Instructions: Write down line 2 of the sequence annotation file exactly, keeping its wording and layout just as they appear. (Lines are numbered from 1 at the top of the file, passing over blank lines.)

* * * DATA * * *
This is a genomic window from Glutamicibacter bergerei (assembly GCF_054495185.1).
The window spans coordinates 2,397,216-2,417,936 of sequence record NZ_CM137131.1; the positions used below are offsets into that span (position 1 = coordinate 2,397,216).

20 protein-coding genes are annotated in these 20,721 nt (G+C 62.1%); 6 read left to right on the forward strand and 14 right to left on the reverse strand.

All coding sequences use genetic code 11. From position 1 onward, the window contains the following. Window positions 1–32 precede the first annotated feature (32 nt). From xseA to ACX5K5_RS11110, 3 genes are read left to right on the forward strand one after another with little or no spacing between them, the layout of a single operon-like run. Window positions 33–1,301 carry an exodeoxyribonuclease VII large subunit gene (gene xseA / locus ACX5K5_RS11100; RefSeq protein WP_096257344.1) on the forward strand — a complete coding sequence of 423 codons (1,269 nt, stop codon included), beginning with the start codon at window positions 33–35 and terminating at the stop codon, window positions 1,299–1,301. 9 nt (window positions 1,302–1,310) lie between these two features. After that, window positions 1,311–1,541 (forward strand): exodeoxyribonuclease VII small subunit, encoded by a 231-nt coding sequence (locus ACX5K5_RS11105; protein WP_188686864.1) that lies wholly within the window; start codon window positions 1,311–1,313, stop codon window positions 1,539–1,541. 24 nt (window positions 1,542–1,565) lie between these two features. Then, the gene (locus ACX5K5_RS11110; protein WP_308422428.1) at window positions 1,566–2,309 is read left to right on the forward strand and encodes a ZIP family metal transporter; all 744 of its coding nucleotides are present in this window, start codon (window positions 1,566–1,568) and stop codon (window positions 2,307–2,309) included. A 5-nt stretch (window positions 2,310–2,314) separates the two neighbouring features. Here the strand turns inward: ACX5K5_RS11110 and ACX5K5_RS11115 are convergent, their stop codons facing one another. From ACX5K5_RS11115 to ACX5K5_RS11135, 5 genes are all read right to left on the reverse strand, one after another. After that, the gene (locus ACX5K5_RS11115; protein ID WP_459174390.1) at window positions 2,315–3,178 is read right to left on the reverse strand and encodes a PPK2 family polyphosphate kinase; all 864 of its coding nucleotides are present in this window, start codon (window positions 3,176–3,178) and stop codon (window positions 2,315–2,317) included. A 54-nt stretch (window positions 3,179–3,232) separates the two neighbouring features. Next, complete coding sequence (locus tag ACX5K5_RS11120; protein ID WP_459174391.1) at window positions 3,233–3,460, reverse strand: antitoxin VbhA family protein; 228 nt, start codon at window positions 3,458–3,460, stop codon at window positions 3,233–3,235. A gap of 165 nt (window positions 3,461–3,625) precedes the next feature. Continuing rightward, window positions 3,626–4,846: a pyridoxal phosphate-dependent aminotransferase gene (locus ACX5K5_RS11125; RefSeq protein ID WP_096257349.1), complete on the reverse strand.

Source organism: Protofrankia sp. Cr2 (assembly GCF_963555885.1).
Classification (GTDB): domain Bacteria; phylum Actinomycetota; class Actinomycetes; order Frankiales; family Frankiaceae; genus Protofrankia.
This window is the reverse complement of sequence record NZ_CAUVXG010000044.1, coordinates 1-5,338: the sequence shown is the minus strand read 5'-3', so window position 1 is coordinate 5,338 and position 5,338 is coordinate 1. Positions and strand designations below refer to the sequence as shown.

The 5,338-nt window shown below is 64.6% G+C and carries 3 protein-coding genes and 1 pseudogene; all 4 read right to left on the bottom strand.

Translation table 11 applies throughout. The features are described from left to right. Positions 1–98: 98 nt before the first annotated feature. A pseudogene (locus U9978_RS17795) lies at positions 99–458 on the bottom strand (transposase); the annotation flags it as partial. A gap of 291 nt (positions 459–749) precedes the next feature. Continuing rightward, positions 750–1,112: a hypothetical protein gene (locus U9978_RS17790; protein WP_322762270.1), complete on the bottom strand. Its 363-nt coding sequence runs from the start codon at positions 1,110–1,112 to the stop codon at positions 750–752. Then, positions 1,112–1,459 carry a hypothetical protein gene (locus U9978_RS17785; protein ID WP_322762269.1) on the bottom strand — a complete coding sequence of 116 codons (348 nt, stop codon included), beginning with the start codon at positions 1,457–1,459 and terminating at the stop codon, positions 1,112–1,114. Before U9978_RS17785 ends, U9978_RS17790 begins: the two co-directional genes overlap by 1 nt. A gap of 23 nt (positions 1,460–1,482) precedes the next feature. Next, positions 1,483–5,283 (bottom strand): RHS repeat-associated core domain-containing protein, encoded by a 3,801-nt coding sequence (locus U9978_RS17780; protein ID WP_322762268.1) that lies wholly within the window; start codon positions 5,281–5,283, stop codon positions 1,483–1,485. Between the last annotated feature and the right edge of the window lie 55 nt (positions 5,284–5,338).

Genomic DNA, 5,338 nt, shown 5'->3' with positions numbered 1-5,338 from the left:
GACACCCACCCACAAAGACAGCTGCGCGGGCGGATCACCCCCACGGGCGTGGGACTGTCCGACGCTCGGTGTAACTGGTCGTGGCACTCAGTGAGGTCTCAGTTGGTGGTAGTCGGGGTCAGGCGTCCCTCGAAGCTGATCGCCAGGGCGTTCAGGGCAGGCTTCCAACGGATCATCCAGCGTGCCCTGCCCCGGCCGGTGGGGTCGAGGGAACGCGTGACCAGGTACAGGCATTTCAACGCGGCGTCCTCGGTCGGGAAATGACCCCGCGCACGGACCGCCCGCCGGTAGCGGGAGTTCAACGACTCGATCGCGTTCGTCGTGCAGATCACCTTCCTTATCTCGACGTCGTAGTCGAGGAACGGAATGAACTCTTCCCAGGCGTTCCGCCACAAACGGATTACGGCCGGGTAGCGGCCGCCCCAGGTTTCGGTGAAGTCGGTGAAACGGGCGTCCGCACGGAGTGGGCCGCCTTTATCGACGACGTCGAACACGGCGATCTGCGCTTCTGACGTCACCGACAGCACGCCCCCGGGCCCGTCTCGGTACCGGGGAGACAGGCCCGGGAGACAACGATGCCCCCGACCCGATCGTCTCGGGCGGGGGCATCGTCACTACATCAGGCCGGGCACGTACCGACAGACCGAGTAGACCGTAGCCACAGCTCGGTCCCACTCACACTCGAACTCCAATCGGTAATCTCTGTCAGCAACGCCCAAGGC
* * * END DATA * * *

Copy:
The window spans coordinates 2,397,216-2,417,936 of sequence record NZ_CM137131.1; the positions used below are offsets into that span (position 1 = coordinate 2,397,216).